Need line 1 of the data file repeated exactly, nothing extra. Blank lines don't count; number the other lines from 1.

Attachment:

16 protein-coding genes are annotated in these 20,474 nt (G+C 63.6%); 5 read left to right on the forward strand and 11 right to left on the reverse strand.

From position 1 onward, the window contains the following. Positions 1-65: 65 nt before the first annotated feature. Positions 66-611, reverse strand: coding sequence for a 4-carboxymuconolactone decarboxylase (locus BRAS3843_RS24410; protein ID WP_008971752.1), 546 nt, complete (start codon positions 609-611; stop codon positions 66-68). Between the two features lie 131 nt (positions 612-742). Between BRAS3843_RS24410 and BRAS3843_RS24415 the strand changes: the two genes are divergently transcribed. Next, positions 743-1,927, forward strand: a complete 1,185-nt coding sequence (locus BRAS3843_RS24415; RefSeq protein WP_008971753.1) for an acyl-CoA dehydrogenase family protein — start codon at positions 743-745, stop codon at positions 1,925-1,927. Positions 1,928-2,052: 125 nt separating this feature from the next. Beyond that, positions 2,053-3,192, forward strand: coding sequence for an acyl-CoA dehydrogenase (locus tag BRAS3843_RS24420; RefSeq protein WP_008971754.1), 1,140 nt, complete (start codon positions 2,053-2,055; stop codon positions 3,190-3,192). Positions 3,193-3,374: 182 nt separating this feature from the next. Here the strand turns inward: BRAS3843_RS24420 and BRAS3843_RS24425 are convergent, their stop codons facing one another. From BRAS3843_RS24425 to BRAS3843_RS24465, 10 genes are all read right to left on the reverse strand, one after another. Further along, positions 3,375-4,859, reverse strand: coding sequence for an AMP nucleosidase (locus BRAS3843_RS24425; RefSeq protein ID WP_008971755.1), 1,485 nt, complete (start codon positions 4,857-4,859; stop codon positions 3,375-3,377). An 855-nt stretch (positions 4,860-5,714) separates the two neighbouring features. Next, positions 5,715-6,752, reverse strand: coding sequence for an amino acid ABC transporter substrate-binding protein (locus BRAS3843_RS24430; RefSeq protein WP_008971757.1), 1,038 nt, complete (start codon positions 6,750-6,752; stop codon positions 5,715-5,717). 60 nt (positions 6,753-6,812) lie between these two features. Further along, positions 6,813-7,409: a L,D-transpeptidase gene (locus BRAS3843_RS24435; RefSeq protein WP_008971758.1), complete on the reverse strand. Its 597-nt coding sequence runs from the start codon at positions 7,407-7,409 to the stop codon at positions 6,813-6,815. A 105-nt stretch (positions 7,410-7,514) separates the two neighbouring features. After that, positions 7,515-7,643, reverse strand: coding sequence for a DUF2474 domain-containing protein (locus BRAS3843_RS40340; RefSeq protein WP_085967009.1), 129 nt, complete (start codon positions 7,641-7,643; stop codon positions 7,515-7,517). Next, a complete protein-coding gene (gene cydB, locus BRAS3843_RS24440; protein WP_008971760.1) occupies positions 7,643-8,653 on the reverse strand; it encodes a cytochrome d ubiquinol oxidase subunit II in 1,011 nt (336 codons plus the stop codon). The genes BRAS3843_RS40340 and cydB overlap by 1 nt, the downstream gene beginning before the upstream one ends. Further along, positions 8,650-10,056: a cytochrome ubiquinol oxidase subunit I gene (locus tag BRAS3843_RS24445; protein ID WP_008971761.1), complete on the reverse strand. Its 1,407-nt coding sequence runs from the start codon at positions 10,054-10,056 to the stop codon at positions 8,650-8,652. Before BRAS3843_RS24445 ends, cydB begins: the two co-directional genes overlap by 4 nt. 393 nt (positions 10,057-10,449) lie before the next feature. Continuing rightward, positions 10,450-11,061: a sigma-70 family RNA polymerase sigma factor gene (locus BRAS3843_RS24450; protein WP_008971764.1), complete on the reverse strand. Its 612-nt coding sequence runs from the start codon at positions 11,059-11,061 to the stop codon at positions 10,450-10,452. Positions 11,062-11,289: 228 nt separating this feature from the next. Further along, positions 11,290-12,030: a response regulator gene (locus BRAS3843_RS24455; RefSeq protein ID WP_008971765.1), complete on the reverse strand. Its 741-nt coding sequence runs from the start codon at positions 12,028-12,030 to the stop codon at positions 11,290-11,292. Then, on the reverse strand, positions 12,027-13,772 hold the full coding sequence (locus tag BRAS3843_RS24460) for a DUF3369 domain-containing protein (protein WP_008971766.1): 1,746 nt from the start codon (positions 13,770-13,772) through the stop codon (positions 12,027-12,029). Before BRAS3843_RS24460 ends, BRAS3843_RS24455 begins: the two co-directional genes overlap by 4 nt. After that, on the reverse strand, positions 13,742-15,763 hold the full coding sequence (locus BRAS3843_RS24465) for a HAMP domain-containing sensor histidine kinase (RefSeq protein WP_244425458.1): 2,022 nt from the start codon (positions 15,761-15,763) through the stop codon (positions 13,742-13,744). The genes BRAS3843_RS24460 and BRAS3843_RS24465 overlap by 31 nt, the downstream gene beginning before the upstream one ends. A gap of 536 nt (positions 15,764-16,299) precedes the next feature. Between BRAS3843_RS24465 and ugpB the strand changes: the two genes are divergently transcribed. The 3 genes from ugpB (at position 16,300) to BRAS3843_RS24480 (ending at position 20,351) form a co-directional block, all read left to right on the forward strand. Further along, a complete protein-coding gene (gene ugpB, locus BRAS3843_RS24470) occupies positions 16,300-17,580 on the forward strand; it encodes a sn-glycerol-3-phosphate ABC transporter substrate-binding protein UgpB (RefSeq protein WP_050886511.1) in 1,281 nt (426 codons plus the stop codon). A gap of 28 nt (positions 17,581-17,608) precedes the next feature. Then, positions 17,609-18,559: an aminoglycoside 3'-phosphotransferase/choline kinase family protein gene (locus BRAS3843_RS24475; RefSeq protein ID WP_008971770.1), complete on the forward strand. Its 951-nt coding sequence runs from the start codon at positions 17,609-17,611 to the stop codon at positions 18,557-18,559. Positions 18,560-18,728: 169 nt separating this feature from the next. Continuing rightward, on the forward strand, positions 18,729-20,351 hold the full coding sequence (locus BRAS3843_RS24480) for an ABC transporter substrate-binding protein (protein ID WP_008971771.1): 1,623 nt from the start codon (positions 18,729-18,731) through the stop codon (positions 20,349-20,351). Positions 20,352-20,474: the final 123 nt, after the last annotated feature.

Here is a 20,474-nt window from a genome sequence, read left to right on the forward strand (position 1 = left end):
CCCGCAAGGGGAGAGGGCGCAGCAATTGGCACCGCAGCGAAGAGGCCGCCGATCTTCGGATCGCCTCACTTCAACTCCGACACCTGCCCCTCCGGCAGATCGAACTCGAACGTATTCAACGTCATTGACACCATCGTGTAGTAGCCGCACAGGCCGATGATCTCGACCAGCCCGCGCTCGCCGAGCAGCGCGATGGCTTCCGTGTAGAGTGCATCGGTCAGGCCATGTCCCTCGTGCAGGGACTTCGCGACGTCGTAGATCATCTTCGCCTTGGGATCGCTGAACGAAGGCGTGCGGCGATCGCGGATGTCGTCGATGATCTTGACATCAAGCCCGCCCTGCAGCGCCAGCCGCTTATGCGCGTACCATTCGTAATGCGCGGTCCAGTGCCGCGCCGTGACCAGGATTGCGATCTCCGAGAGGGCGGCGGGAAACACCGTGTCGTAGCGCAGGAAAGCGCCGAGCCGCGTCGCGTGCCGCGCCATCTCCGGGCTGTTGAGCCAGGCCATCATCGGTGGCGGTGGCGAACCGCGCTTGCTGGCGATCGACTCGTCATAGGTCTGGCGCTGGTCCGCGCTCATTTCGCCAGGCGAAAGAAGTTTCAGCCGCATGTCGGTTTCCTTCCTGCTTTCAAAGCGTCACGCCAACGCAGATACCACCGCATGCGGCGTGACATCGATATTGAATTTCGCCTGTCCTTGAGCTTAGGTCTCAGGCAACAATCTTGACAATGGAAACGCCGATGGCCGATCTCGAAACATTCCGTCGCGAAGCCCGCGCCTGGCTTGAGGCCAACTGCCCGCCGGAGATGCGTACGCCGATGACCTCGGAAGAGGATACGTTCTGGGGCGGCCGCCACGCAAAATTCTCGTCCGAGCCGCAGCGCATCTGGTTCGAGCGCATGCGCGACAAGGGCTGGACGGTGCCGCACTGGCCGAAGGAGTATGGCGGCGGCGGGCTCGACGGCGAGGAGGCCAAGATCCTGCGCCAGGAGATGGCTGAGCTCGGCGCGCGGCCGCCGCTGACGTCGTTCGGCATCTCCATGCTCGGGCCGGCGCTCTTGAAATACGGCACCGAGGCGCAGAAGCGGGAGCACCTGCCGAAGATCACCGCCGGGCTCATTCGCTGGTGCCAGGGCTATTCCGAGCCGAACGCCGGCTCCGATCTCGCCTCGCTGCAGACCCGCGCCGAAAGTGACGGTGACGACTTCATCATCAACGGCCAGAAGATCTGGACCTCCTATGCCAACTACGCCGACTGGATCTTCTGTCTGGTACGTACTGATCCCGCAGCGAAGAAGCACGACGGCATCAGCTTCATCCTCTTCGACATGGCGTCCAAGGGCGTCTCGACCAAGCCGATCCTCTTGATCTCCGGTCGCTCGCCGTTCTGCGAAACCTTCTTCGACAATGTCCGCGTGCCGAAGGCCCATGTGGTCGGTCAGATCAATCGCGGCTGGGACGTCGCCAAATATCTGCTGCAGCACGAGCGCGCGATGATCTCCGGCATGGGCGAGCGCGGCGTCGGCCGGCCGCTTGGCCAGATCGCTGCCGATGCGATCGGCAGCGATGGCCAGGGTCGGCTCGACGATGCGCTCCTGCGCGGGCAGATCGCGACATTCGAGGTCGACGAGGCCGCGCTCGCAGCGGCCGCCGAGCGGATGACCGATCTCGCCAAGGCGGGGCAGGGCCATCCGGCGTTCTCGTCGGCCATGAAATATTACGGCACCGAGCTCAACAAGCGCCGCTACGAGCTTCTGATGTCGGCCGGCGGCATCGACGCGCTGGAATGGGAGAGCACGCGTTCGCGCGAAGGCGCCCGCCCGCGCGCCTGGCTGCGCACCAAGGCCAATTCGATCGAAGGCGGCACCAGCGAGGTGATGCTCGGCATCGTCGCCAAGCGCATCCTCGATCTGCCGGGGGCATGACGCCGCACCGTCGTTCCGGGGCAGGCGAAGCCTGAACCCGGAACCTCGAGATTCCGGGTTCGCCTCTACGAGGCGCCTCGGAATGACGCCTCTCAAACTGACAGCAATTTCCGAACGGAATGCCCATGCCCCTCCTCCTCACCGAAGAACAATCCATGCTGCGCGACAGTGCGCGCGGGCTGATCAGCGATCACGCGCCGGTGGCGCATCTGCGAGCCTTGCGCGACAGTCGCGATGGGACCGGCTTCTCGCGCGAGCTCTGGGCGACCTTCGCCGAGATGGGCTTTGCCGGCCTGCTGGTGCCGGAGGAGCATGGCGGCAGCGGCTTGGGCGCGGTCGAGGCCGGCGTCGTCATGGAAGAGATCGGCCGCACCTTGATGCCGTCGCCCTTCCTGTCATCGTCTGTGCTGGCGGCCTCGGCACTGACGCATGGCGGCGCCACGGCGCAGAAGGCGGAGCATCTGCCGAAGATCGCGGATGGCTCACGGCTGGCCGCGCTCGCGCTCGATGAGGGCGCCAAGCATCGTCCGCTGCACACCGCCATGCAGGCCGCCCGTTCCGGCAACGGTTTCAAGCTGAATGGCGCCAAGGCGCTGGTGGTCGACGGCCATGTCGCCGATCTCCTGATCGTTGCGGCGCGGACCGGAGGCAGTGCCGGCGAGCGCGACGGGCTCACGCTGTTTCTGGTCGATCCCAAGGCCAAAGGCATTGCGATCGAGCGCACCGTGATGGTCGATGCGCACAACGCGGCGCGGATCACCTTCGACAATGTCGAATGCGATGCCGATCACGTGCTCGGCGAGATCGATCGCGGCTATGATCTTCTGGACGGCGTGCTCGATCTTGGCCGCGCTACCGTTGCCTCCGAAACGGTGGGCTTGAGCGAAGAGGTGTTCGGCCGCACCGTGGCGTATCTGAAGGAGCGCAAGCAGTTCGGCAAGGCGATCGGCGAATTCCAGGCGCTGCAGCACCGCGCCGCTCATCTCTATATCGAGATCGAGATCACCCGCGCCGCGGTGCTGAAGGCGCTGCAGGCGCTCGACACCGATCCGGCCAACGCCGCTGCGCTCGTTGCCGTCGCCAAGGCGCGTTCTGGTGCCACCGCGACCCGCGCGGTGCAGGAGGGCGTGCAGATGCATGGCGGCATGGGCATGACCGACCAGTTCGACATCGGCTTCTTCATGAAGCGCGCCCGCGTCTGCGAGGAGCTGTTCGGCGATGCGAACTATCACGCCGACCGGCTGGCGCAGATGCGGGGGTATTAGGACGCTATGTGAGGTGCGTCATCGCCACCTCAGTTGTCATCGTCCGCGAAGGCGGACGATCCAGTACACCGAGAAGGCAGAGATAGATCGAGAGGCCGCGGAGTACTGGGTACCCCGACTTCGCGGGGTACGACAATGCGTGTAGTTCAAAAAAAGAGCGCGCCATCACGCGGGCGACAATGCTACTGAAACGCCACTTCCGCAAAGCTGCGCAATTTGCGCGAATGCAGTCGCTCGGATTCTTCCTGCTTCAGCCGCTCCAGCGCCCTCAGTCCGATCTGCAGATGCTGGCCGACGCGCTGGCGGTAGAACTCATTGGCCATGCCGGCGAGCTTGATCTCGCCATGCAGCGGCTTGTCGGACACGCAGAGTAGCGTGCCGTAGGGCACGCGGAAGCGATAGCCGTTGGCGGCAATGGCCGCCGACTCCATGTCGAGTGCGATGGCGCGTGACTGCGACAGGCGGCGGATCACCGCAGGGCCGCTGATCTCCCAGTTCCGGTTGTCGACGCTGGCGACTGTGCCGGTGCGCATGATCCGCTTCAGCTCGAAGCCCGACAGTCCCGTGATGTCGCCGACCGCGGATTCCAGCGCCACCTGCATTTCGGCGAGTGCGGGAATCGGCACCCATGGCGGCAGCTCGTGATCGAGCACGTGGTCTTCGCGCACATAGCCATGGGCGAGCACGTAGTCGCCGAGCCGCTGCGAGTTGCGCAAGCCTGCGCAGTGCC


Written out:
16 protein-coding genes are annotated in these 20,474 nt (G+C 63.6%); 5 read left to right on the forward strand and 11 right to left on the reverse strand.